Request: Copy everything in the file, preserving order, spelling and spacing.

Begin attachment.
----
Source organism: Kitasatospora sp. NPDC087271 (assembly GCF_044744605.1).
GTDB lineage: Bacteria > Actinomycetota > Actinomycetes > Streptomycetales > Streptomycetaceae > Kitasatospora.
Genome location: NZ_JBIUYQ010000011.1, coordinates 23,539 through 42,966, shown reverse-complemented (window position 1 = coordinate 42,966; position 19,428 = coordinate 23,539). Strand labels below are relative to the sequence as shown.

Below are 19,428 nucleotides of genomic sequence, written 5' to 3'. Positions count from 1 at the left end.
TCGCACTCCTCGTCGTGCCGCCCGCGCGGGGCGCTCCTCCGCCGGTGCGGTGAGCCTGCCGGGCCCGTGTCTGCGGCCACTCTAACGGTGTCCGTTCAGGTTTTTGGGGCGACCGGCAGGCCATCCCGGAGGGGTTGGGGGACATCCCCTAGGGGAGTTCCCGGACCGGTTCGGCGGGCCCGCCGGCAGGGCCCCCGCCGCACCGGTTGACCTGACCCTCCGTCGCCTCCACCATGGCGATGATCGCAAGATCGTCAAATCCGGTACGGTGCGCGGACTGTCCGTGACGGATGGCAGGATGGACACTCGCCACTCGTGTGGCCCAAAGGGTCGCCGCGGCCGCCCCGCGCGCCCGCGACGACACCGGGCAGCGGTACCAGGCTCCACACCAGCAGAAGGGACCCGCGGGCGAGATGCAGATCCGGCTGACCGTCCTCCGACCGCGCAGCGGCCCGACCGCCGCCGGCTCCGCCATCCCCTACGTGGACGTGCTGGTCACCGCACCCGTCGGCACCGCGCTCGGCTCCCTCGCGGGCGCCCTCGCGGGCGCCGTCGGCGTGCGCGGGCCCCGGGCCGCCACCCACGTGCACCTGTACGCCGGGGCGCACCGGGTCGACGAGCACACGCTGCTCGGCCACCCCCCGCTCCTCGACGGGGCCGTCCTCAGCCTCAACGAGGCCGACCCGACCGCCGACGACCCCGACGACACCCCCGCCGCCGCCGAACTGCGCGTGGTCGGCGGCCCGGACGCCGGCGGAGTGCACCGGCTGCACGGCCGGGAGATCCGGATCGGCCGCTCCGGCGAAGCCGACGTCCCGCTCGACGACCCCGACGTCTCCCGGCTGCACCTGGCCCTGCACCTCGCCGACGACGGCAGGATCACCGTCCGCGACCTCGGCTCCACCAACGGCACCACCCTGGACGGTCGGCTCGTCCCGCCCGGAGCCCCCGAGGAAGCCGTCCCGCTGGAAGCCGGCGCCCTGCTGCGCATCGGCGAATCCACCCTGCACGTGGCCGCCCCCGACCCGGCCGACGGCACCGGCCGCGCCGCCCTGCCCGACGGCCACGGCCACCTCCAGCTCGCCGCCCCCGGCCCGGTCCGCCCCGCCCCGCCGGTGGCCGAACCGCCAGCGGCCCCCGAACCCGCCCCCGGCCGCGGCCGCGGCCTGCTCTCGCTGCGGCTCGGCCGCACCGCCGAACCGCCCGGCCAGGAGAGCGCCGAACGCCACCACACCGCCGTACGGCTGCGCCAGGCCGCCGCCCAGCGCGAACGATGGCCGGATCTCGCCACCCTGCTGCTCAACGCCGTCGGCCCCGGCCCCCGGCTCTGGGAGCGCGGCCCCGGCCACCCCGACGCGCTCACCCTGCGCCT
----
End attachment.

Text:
Source organism: Kitasatospora sp. NPDC087271 (assembly GCF_044744605.1).
GTDB lineage: Bacteria > Actinomycetota > Actinomycetes > Streptomycetales > Streptomycetaceae > Kitasatospora.
Genome location: NZ_JBIUYQ010000011.1, coordinates 23,539 through 42,966, shown reverse-complemented (window position 1 = coordinate 42,966; position 19,428 = coordinate 23,539). Strand labels below are relative to the sequence as shown.

Below are 19,428 nucleotides of genomic sequence, written 5' to 3'. Positions count from 1 at the left end.
TCGCACTCCTCGTCGTGCCGCCCGCGCGGGGCGCTCCTCCGCCGGTGCGGTGAGCCTGCCGGGCCCGTGTCTGCGGCCACTCTAACGGTGTCCGTTCAGGTTTTTGGGGCGACCGGCAGGCCATCCCGGAGGGGTTGGGGGACATCCCCTAGGGGAGTTCCCGGACCGGTTCGGCGGGCCCGCCGGCAGGGCCCCCGCCGCACCGGTTGACCTGACCCTCCGTCGCCTCCACCATGGCGATGATCGCAAGATCGTCAAATCCGGTACGGTGCGCGGACTGTCCGTGACGGATGGCAGGATGGACACTCGCCACTCGTGTGGCCCAAAGGGTCGCCGCGGCCGCCCCGCGCGCCCGCGACGACACCGGGCAGCGGTACCAGGCTCCACACCAGCAGAAGGGACCCGCGGGCGAGATGCAGATCCGGCTGACCGTCCTCCGACCGCGCAGCGGCCCGACCGCCGCCGGCTCCGCCATCCCCTACGTGGACGTGCTGGTCACCGCACCCGTCGGCACCGCGCTCGGCTCCCTCGCGGGCGCCCTCGCGGGCGCCGTCGGCGTGCGCGGGCCCCGGGCCGCCACCCACGTGCACCTGTACGCCGGGGCGCACCGGGTCGACGAGCACACGCTGCTCGGCCACCCCCCGCTCCTCGACGGGGCCGTCCTCAGCCTCAACGAGGCCGACCCGACCGCCGACGACCCCGACGACACCCCCGCCGCCGCCGAACTGCGCGTGGTCGGCGGCCCGGACGCCGGCGGAGTGCACCGGCTGCACGGCCGGGAGATCCGGATCGGCCGCTCCGGCGAAGCCGACGTCCCGCTCGACGACCCCGACGTCTCCCGGCTGCACCTGGCCCTGCACCTCGCCGACGACGGCAGGATCACCGTCCGCGACCTCGGCTCCACCAACGGCACCACCCTGGACGGTCGGCTCGTCCCGCCCGGAGCCCCCGAGGAAGCCGTCCCGCTGGAAGCCGGCGCCCTGCTGCGCATCGGCGAATCCACCCTGCACGTGGCCGCCCCCGACCCGGCCGACGGCACCGGCCGCGCCGCCCTGCCCGACGGCCACGGCCACCTCCAGCTCGCCGCCCCCGGCCCGGTCCGCCCCGCCCCGCCGGTGGCCGAACCGCCAGCGGCCCCCGAACCCGCCCCCGGCCGCGGCCGCGGCCTGCTCTCGCTGCGGCTCGGCCGCACCGCCGAACCGCCCGGCCAGGAGAGCGCCGAACGCCACCACACCGCCGTACGGCTGCGCCAGGCCGCCGCCCAGCGCGAACGATGGCCGGATCTCGCCACCCTGCTGCTCAACGCCGTCGGCCCCGGCCCCCGGCTCTGGGAGCGCGGCCCCGGCCACCCCGACGCGCTCACCCTGCGCCT